By contrast, if you have digital tracking in place, you can view data that tells you the best routes to take. You can see the last location of misplaced shipments and reduce mistakes so customers are getting the correct shipments at the correct time. The entire supply chain benefits. 

Fortunately, 71% of LatAm companies on average have at least started to undergo digital transformation. However, in Mexico at least, only a little over half say they have had success in those efforts. Which means a fairly high percentage of logistics companies are likely struggling in their attempts to go completely digital. 

In other countries like Colombia and Argentina, the problem is even more noticeable: over 70% of companies say they plan to start digital transformation this year, which means they haven’t even begun. Those numbers are deeply disappointing in a region that is rapidly becoming a linchpin for U.S. trade. 

Making digital transformation work

To be fair, there are still a lot of barriers when it comes to bringing about digital transformation in Latin America. The Top 2 that leaders in the region cite are a lack of digital skills in current and potential employees and the lack of adequate investment funds for companies to build internal digital infrastructure and technologies. 

Let’s first focus on the digital skills deficiency. This skills gap is preventing nearly two in three companies in many Latin American countries from feeling completely prepared for digital transformation.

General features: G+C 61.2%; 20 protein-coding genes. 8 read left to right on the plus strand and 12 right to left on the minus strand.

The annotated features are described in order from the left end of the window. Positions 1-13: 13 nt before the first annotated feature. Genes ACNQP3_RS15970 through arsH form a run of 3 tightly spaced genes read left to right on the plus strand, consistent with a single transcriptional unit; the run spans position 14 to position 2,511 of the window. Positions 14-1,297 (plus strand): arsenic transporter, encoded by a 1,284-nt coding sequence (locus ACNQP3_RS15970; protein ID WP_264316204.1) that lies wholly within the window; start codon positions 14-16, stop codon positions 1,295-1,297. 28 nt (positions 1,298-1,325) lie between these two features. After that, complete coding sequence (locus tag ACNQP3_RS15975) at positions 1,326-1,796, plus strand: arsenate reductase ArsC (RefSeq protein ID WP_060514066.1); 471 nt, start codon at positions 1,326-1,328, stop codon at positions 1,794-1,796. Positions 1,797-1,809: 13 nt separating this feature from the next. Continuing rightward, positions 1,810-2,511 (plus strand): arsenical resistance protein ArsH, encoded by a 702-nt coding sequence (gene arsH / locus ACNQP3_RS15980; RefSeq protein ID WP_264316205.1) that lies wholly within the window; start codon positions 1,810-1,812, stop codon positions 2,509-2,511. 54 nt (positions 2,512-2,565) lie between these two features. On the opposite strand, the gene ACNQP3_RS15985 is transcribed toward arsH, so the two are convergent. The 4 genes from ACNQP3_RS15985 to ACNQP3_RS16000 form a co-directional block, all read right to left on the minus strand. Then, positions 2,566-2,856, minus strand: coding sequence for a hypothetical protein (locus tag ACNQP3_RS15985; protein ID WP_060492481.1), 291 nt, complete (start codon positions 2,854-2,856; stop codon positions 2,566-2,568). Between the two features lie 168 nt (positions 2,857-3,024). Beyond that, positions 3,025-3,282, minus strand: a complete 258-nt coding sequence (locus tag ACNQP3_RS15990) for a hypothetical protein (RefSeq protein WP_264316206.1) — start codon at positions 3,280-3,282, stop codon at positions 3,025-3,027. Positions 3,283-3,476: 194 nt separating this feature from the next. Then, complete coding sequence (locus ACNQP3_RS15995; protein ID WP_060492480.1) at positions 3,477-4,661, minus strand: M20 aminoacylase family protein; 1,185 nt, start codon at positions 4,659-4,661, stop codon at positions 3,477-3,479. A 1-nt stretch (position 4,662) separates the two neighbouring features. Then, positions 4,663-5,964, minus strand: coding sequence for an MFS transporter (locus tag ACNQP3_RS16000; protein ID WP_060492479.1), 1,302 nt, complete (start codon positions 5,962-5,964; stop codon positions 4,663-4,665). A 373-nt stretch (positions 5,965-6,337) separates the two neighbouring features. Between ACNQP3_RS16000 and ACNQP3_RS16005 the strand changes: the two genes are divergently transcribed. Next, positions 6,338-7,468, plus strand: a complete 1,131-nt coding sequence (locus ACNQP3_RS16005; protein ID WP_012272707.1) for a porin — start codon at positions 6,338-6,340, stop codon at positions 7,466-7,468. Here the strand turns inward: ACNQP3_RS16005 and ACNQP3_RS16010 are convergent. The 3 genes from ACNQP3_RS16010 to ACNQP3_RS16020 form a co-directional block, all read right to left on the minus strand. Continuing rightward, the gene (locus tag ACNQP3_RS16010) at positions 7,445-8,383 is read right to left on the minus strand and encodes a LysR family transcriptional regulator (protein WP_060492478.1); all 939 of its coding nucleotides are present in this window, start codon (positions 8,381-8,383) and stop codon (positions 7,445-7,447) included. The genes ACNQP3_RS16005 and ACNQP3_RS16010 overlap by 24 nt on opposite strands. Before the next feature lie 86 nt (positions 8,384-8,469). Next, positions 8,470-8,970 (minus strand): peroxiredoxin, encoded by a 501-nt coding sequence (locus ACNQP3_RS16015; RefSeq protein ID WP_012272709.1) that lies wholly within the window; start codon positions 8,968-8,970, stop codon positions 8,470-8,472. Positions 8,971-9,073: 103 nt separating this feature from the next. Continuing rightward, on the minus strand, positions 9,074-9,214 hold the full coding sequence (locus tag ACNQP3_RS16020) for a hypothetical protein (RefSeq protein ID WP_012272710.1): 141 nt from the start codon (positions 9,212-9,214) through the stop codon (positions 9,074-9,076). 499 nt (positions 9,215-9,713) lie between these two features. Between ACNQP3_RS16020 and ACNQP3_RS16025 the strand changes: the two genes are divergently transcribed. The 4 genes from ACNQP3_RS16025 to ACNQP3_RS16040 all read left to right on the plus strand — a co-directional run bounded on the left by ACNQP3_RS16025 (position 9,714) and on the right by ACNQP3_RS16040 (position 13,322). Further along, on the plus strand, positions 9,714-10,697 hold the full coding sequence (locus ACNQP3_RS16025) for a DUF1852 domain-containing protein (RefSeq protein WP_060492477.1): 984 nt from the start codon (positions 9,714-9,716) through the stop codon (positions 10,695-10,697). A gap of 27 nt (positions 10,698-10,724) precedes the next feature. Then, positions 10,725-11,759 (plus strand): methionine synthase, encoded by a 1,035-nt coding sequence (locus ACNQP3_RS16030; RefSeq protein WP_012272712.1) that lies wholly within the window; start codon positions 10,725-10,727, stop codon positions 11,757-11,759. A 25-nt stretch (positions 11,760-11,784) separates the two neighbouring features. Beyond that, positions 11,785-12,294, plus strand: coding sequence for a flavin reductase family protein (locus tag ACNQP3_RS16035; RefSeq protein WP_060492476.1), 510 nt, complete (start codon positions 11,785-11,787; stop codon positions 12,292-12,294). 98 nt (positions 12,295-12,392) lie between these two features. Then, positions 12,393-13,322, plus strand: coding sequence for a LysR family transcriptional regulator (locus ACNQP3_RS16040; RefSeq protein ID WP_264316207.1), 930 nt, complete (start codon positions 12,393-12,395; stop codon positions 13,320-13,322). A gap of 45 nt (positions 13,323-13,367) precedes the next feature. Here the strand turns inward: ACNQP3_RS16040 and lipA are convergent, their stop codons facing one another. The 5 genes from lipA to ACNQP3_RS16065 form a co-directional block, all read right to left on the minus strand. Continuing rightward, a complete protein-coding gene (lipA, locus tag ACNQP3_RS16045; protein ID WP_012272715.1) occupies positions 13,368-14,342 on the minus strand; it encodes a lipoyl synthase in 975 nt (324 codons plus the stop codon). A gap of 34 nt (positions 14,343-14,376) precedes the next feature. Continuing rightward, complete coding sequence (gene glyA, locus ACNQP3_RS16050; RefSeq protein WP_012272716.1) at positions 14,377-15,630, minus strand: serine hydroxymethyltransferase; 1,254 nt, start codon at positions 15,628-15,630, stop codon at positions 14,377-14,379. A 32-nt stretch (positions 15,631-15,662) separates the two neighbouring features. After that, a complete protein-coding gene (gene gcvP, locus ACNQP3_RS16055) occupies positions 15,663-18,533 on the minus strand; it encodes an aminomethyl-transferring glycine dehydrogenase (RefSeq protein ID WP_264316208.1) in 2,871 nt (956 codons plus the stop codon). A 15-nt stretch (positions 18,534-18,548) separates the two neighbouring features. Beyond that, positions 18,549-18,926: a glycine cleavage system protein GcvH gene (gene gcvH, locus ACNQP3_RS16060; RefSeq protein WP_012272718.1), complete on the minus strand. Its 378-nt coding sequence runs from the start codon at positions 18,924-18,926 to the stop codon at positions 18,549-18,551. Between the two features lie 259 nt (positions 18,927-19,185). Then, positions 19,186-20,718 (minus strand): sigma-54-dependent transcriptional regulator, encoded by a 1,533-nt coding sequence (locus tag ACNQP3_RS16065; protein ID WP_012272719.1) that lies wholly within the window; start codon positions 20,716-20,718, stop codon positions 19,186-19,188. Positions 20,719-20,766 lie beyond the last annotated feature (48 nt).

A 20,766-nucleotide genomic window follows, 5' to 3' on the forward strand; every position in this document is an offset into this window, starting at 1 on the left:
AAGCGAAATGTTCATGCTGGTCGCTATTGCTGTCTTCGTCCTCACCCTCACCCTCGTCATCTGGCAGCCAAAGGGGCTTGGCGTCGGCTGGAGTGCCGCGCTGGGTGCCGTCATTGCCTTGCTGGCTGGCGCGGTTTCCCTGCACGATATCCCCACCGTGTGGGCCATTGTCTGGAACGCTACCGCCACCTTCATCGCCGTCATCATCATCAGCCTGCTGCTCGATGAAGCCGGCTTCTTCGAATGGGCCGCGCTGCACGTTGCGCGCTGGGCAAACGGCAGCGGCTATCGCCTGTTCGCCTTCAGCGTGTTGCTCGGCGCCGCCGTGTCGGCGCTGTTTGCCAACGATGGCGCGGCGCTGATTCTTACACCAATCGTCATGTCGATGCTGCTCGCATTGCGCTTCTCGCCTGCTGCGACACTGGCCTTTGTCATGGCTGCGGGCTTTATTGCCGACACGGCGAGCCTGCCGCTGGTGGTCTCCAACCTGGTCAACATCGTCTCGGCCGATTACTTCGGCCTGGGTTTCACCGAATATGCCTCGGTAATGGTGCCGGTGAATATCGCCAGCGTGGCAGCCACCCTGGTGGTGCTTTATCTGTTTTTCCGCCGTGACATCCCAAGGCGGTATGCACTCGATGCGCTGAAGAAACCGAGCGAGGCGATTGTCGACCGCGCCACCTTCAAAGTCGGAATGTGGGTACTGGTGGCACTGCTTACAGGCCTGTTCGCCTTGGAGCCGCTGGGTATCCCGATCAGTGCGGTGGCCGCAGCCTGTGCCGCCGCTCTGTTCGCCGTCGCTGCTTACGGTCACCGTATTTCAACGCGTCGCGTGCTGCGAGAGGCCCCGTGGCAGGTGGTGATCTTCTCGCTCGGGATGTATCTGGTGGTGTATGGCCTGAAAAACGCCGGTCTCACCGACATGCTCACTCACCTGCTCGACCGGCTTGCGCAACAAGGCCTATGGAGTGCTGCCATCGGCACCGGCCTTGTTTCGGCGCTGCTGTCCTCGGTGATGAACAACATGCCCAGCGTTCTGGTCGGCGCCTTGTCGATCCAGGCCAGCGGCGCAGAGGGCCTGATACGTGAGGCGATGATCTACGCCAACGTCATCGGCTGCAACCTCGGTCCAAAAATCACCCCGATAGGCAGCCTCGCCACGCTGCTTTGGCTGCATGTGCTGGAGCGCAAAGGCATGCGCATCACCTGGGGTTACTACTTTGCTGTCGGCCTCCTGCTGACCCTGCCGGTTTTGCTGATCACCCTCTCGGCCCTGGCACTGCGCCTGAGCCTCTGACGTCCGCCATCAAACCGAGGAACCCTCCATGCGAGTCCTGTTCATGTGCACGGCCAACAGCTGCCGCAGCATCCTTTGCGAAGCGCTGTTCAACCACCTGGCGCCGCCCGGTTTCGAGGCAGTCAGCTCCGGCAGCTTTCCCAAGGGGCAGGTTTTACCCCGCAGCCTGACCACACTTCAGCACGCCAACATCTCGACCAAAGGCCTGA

You can take a multi-pronged approach to address this skills deficit. The first is to invest in regular training, which should include not just technical skills like big data analytics, blockchain technology, and generative AI but also soft skills that promote adaptability and continuous learning. Courses that foster these soft skills might include programs in critical thinking and analytical skills to promote problem-solving; or workshops on empathy and effective communication to develop emotional intelligence. Consider partnering with educational institutions for specialized courses to accelerate this process. 

The other thing you can do is take a top-down approach to changing your company’s culture around digital literacy. Leadership should model and encourage a digital-first mindset, emphasizing the benefits of transformation for both the company and for individual growth. Initiatives could include digital literacy programs, innovation workshops, and creating platforms for employees to contribute ideas on how to move digital transformation forward.